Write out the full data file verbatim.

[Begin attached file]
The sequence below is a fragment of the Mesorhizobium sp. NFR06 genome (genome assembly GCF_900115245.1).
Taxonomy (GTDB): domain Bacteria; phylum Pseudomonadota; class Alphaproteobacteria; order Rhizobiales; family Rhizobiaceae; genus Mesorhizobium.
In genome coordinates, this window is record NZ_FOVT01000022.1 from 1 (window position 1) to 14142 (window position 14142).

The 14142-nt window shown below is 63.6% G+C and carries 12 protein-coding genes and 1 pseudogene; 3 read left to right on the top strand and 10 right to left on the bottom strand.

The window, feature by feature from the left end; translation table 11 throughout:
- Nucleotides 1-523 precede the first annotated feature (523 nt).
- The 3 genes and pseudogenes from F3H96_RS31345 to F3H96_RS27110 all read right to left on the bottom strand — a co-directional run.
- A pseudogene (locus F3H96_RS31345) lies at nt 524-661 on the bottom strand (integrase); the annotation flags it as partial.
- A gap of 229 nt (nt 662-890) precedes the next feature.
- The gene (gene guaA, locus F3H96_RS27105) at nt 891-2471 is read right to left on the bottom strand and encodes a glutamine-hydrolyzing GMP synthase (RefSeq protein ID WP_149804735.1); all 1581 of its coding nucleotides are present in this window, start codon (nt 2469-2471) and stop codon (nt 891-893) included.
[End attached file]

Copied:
The sequence below is a fragment of the Mesorhizobium sp. NFR06 genome (genome assembly GCF_900115245.1).
Taxonomy (GTDB): domain Bacteria; phylum Pseudomonadota; class Alphaproteobacteria; order Rhizobiales; family Rhizobiaceae; genus Mesorhizobium.
In genome coordinates, this window is record NZ_FOVT01000022.1 from 1 (window position 1) to 14142 (window position 14142).

The 14142-nt window shown below is 63.6% G+C and carries 12 protein-coding genes and 1 pseudogene; 3 read left to right on the top strand and 10 right to left on the bottom strand.

The window, feature by feature from the left end; translation table 11 throughout:
- Nucleotides 1-523 precede the first annotated feature (523 nt).
- The 3 genes and pseudogenes from F3H96_RS31345 to F3H96_RS27110 all read right to left on the bottom strand — a co-directional run.
- A pseudogene (locus F3H96_RS31345) lies at nt 524-661 on the bottom strand (integrase); the annotation flags it as partial.
- A gap of 229 nt (nt 662-890) precedes the next feature.
- The gene (gene guaA, locus F3H96_RS27105) at nt 891-2471 is read right to left on the bottom strand and encodes a glutamine-hydrolyzing GMP synthase (RefSeq protein ID WP_149804735.1); all 1581 of its coding nucleotides are present in this window, start codon (nt 2469-2471) and stop codon (nt 891-893) included.